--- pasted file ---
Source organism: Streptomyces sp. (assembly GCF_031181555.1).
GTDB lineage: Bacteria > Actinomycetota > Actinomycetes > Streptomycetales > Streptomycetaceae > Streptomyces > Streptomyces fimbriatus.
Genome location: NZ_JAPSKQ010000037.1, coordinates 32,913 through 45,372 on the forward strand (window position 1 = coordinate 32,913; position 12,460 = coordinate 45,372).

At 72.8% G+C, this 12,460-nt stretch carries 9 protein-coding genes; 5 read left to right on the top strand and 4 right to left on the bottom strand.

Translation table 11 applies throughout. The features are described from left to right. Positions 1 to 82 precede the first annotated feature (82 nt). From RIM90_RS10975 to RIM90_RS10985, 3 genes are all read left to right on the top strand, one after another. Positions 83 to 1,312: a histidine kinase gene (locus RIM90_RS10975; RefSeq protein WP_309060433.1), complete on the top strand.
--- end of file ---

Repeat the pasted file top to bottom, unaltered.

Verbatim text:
Source organism: Streptomyces sp. (assembly GCF_031181555.1).
GTDB lineage: Bacteria > Actinomycetota > Actinomycetes > Streptomycetales > Streptomycetaceae > Streptomyces > Streptomyces fimbriatus.
Genome location: NZ_JAPSKQ010000037.1, coordinates 32,913 through 45,372 on the forward strand (window position 1 = coordinate 32,913; position 12,460 = coordinate 45,372).

At 72.8% G+C, this 12,460-nt stretch carries 9 protein-coding genes; 5 read left to right on the top strand and 4 right to left on the bottom strand.

Translation table 11 applies throughout. The features are described from left to right. Positions 1 to 82 precede the first annotated feature (82 nt). From RIM90_RS10975 to RIM90_RS10985, 3 genes are all read left to right on the top strand, one after another. Positions 83 to 1,312: a histidine kinase gene (locus RIM90_RS10975; RefSeq protein WP_309060433.1), complete on the top strand.